If this keeps up, the world will know Norwich as much for the creative young entrepreneurs that it grows (or should we say entrepreneurial young creatives?) as for the Olympic athletes it cultivates. Most visibly these days, 22-year-old Jake Laser is building a big following on YouTube for his videos of the inventions he’s been churning out since early adolescence. “I always had the passion for building stuff,” says the 2015 graduate of Hanover High School. “This is what it’s manifested into so far. I don’t think this is the final step.”
Under the guidance of budding music producer and fellow college undergraduate Phin Choukas, Hans Williams is taking the first tentative steps toward a career in music, already reaching thousands of listeners on platforms like Spotify for the songs he’s writing and singing and recording. “I’m slowly learning how to promote myself,” Williams says. “There’s so much that I don’t know, that I still need to learn.”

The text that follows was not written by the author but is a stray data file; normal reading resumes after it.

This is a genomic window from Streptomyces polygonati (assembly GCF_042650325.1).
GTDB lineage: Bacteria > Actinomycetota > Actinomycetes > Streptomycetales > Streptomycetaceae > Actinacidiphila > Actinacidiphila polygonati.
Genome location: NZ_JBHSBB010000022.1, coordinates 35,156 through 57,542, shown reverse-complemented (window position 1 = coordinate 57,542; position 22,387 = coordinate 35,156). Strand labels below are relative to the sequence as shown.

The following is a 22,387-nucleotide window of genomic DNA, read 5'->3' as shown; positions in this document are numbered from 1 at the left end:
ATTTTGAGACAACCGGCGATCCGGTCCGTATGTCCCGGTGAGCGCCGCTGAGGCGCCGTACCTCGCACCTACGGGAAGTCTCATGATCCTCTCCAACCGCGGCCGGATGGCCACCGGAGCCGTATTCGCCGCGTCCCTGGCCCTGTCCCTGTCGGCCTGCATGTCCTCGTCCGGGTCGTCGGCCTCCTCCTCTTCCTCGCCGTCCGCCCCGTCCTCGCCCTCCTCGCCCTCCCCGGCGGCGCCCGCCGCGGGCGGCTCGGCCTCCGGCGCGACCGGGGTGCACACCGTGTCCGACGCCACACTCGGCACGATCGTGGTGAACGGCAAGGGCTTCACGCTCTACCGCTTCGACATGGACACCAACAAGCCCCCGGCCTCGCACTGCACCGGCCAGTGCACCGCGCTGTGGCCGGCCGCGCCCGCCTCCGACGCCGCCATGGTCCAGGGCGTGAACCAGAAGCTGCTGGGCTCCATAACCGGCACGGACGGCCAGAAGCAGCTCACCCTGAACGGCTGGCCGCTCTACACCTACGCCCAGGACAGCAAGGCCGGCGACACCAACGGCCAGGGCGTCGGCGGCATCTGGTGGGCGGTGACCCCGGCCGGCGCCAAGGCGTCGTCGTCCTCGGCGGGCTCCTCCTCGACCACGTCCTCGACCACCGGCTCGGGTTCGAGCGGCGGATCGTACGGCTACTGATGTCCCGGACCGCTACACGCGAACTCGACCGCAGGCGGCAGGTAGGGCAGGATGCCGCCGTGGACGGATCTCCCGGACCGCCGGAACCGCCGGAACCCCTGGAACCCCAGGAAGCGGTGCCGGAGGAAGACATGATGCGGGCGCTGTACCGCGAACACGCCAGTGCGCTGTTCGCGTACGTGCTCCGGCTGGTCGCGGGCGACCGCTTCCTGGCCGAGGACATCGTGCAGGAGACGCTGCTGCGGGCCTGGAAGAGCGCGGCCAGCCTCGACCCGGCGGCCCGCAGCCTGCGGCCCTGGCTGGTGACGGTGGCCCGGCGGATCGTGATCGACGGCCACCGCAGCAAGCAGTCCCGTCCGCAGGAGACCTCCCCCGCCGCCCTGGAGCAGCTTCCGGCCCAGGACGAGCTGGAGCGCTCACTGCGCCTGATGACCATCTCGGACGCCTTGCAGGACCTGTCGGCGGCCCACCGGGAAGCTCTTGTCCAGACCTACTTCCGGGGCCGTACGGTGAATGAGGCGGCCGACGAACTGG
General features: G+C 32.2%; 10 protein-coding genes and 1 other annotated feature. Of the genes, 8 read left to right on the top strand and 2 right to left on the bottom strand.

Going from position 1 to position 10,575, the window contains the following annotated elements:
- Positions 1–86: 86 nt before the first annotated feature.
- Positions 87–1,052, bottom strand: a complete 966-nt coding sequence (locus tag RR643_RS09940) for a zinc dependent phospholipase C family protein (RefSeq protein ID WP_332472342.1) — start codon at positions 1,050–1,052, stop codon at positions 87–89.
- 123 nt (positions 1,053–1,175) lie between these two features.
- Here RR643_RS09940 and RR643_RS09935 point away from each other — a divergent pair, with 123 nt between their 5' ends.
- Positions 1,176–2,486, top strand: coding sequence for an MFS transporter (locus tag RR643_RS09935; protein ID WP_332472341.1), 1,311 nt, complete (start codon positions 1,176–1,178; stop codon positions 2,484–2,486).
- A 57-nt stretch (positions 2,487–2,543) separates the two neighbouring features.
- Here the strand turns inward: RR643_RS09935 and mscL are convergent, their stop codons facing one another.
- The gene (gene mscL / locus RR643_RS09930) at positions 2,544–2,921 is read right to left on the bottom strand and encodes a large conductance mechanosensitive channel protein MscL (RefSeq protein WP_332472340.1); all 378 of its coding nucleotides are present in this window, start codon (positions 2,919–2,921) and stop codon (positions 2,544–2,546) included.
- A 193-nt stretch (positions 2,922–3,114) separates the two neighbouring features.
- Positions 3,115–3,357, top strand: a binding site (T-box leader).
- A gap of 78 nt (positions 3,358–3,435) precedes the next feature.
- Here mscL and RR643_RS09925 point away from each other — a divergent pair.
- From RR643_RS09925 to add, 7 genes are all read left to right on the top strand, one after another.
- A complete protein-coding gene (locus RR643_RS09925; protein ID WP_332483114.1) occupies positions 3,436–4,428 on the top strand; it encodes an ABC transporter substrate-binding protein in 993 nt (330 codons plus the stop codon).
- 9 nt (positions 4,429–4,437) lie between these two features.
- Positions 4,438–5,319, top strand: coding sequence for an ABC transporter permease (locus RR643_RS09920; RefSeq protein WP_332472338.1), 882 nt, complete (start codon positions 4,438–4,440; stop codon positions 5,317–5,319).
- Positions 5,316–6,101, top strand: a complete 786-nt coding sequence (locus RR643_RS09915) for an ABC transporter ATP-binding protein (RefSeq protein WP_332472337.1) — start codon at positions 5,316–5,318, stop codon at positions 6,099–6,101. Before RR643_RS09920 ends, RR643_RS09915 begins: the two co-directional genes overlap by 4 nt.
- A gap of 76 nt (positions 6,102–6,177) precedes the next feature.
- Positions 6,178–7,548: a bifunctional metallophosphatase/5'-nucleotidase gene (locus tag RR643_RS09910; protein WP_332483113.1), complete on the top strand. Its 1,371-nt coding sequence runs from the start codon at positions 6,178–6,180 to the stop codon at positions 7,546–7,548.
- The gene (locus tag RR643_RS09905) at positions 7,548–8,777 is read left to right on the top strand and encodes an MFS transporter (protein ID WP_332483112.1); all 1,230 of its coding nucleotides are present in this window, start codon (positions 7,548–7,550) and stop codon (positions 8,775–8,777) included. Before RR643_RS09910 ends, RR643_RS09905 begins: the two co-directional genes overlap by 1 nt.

And here comes 13-year-old Ezra McGinley-Smith, whom – depending, on the time of year, the day of the week, and the hour of the day – you might find shooting a TV ad or an award-winning movie, or crafting a website for an Upper Valley business, or diving for sunken treasure in Upper Valley waterways, or trapping skunks. “I like to stay busy,” says McGinley-Smith, an eighth-grader at Richmond Middle School in Hanover.
So do Laser, Williams, and Choukas… to the extent that the coronavirus allows these days.
Before relocating to Los Angeles in September, Laser self-isolated over the spring and summer at home in Norwich. And after remotely finishing his undergraduate degree in physics from Saint Lawrence University, he retreated full-time into his workshop in the family basement to tinker with and test a parade of inventions, all the while documenting the processes for his JLaservideo pages on Instagram and YouTube (www.youtube.com/user/JLaservideo).
Near summer’s end, Laser flew an elaborate hoverboard – inspired in part by the craft on which the comic-strip movie villain Green Goblin avoids ground traffic – over Storrs Pond and Fullington Field in Hanover.